In The News
Housing vs. Marshland in Redwood City
Planning Magazine, November 2010
Planners and consultants have begun an environmental analysis of a large mixed use project proposed for the edge of San Francisco Bay. Landowner Cargill and its development partner, Arizona-based DMB, hope to build 8,000 to 12,000 housing units and a million square feet of commercial space on a 1,436-acre site that has served as a commercial source of salt for the past century.
Redwood City officials will have the ultimate say as to whether the project can proceed, but the developers will first need permits from six federal agencies and a dozen or more state and regional ones. No final decision is expected before 2012.
The Saltworks Project, designed by Calthorpe and Associates and the ROMA Design Group, would cover less than half of the site. About 30 percent of the property would be restored to tidal marshland, with another quarter used for parks, greenways, and recreational waterways. The project is significant in a region where job growth has long outstripped housing production.
Redwood City (pop. 78,000), the San Mateo County seat, is midway between San Francisco and San Jose. An estimated 40,000 workers commute to the city every day.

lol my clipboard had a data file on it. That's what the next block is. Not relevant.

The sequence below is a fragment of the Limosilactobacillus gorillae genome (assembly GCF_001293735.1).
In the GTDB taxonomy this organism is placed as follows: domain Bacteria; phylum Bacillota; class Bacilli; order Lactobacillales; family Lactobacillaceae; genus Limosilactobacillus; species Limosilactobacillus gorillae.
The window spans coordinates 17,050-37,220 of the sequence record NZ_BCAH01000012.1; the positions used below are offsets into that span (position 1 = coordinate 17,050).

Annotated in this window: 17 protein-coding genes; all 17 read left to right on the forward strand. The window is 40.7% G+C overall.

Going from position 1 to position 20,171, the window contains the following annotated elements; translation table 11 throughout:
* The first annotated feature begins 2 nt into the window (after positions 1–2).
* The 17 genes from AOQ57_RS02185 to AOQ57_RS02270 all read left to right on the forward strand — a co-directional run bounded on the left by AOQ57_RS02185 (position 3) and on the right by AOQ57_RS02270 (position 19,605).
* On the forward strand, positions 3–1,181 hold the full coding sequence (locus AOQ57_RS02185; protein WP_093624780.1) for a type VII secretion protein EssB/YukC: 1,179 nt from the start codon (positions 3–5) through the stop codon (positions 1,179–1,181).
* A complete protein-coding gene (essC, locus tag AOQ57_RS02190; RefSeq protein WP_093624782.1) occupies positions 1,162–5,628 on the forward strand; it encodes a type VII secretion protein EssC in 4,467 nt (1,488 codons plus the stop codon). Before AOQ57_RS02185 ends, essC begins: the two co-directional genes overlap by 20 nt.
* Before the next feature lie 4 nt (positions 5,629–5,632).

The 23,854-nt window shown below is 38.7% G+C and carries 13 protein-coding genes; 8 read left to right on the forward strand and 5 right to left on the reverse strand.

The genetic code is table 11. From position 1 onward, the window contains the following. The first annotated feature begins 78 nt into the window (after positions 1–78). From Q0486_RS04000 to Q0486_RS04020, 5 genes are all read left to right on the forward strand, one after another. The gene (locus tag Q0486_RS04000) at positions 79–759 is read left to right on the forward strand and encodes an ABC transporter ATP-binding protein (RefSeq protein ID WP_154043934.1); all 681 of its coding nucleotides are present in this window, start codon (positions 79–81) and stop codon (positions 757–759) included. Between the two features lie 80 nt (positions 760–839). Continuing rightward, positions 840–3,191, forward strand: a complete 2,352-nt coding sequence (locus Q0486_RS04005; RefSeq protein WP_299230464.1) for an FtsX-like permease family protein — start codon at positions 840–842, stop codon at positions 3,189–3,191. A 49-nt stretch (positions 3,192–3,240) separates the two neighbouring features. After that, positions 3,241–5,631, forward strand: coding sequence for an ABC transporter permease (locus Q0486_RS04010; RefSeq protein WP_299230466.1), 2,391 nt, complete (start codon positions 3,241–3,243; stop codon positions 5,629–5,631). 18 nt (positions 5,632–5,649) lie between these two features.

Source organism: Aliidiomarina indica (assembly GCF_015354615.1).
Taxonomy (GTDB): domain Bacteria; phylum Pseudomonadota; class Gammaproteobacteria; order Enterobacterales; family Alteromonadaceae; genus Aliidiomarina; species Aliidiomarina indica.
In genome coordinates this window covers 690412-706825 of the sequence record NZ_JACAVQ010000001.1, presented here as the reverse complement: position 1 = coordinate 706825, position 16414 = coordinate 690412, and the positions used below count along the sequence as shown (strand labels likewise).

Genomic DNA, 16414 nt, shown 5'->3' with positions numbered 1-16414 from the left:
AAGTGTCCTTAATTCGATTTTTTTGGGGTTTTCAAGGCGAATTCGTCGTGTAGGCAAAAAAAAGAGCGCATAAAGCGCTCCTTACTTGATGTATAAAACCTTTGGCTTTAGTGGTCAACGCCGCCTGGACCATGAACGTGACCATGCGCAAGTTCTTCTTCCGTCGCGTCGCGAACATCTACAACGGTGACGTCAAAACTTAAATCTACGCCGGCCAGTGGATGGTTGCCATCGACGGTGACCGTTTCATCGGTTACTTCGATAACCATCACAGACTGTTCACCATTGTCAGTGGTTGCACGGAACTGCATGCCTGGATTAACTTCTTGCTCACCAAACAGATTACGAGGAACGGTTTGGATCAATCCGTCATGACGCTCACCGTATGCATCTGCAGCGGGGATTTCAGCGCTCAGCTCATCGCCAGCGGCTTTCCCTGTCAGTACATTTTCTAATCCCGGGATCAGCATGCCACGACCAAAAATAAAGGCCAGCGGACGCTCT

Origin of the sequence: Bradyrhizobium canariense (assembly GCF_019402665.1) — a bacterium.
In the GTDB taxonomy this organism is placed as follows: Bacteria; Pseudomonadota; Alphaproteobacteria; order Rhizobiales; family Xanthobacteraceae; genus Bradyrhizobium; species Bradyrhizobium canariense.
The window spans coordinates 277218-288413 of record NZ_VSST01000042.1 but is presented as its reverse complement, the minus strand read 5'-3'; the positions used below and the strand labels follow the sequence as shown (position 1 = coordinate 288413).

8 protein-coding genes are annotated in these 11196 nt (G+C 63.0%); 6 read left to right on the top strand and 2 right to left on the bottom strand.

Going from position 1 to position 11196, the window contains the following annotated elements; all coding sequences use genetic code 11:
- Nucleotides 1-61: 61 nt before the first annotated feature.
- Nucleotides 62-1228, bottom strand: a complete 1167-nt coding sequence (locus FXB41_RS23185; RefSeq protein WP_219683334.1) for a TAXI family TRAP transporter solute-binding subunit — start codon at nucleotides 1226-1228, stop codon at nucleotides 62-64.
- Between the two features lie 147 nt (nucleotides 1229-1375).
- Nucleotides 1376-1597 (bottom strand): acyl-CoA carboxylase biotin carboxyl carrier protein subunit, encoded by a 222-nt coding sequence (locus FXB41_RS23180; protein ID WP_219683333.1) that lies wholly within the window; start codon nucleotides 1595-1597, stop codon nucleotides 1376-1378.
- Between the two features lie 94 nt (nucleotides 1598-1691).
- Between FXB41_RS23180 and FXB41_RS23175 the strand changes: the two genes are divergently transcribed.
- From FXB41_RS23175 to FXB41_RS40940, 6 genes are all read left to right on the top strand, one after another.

Proponents of the new development — including business organizations and labor unions — argue that the project is actually urban infill, as the site is bordered on three sides by heavy industry, a port, office buildings, mobile home parks, and a garbage dump converted into a park. Opponents contend the site is part of the bay. "The era of filling San Francisco Bay is over," says a letter to the city council that was prepared by the group Save the Bay and signed by 92 elected officials from outside the city.
Cargill and DMB respond that their project provides for the largest privately funded marsh restoration ever on San Francisco Bay. "It doesn't have to be all housing. It doesn't have to be all tidal marsh," says DMB spokesman Jay Reed.
The proposed design, based on a formal grid plan, is crescent-shaped to maximize the bay front, according to landscape architect Bonnie Fisher, a principal of ROMA. She notes that the Saltworks project would add three miles of waterfront trails and open space.
Incorporating Saltworks into the urban fabric will be a challenge, however, notes Redwood City senior planner Blake Lyon, both because of the site's location across a congested freeway from most of town and because city officials want to ensure that the project does not divert private investment from the revitalized, transit-oriented downtown. Fisher says the city's concerns can be resolved and that the project would help the entire region by providing housing in a jobs-rich area.
— Paul Shigley
Shigley is senior editor of California Planning & Development Report.